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A Hunger for AestheticsEnacting the Demands of Art$
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Michael Kelly

Print publication date: 2012

Print ISBN-13: 9780231152921

Published to Columbia Scholarship Online: November 2015

DOI: 10.7312/columbia/9780231152921.001.0001

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The Dewey Effect

The Dewey Effect

Chapter:
(p.1) Introduction The Dewey Effect
Source:
A Hunger for Aesthetics
Author(s):

Michael Kelly

Publisher:
Columbia University Press
DOI:10.7312/columbia/9780231152921.003.0005

This book examines the critiques that have been applied to the idea of aesthetics and have often focused on art's treatment of beauty or the autonomy of art, giving rise to an anti-aesthetic stance that is now prevalent in the contemporary art world. The book considers the aesthetics of Susan Sontag, who argues in On Photography (1977) that a photograph of a person who is suffering only aestheticizes the suffering for the viewer's pleasure. It also considers Sontag's claim in Regarding the Pain of Others (2003) that such a photograph can have a sustainable moral-political effect precisely because of its aesthetics. The book sees this change as a reflection of a cultural shift in our understanding of aesthetics, ethics, and politics, and explores these issues in connection with the art of Gerhard Richter and Doris Salcedo. In this introduction, the so-called Dewey Effect—a combination of moral and political demands involving apprehension, recognition, and satisfaction—is discussed.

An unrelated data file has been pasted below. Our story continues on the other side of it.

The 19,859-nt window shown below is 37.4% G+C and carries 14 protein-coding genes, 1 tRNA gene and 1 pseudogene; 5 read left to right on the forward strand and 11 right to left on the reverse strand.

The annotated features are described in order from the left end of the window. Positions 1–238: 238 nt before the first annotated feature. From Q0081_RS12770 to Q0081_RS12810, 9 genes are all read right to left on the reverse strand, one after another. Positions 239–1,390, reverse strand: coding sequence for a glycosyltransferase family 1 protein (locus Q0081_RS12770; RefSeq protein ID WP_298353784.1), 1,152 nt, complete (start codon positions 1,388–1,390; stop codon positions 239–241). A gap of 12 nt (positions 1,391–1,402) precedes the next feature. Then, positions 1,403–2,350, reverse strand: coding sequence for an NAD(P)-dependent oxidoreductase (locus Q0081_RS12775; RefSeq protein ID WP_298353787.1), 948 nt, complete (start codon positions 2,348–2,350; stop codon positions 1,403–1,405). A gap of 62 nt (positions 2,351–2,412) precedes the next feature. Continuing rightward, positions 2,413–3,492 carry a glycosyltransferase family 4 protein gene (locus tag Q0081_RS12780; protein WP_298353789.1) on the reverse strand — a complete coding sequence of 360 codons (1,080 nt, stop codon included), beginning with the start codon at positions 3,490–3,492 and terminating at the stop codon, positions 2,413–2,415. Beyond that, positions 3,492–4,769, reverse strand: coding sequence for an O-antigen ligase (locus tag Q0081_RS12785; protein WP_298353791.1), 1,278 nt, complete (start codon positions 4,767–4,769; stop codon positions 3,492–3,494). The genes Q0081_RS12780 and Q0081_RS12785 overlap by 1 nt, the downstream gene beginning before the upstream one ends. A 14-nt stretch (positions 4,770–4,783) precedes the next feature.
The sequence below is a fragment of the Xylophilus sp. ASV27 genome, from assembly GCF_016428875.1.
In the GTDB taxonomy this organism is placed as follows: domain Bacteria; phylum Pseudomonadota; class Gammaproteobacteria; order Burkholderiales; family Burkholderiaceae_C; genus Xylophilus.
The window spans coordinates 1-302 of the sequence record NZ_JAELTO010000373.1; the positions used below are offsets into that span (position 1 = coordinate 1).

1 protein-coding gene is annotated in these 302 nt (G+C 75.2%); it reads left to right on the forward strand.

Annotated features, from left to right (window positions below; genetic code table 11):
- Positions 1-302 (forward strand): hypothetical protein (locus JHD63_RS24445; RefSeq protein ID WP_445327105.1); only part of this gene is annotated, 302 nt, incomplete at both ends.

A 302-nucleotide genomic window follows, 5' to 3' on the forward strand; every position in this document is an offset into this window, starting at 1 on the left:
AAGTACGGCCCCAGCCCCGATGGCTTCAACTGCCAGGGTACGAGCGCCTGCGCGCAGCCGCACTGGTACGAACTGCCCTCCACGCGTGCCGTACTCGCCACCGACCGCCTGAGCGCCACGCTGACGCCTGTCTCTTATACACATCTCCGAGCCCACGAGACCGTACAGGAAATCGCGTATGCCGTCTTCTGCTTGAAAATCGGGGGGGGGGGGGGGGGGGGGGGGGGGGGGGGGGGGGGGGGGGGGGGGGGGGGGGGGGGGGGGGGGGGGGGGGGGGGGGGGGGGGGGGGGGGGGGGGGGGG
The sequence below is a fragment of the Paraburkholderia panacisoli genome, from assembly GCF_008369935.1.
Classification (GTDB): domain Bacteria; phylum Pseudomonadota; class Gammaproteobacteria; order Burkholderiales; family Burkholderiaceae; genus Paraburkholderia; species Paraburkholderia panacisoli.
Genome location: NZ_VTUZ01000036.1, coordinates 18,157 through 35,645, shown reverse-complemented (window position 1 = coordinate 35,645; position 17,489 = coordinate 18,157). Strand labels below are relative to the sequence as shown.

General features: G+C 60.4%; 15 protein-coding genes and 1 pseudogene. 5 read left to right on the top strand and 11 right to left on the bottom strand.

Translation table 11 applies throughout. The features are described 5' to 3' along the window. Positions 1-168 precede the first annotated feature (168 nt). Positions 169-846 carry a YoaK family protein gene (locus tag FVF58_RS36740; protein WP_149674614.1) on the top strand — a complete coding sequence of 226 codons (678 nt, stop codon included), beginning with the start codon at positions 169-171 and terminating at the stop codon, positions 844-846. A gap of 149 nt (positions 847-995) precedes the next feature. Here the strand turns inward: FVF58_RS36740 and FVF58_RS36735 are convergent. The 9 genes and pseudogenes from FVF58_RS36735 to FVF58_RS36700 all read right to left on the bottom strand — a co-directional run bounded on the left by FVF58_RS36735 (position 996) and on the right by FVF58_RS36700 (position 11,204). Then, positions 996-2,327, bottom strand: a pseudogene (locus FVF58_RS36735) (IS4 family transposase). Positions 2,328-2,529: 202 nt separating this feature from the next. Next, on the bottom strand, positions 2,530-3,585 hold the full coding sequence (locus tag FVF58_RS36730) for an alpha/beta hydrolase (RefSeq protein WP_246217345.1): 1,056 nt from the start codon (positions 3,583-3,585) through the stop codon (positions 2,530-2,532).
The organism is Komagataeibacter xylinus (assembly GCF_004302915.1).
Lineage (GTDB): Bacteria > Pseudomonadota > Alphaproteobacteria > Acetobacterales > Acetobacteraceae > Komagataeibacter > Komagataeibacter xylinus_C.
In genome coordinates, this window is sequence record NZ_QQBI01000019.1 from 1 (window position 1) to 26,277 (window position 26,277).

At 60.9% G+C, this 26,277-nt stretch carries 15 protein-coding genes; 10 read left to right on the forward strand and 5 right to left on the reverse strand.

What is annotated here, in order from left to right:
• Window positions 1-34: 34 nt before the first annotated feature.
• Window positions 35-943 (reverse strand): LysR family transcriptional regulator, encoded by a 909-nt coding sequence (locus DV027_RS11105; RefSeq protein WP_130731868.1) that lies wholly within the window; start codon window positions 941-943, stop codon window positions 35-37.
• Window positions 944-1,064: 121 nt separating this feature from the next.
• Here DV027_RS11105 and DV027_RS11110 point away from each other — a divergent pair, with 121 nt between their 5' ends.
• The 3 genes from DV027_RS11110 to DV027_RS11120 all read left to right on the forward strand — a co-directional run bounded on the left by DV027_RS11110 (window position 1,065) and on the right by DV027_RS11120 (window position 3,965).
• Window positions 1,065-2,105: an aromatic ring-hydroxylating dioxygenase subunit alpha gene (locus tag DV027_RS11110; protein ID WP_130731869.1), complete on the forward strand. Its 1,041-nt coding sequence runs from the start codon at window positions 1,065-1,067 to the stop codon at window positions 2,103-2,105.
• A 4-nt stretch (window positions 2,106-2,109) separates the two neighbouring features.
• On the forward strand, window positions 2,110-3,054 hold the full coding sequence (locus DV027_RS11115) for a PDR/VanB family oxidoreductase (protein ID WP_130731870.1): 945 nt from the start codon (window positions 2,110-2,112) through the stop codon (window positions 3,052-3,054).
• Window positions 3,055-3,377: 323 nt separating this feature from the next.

Keywords:   aesthetics, anti-aesthetic stance, contemporary art, Susan Sontag, photograph, ethics, politics, Gerhard Richter, Doris Salcedo, Dewey Effect

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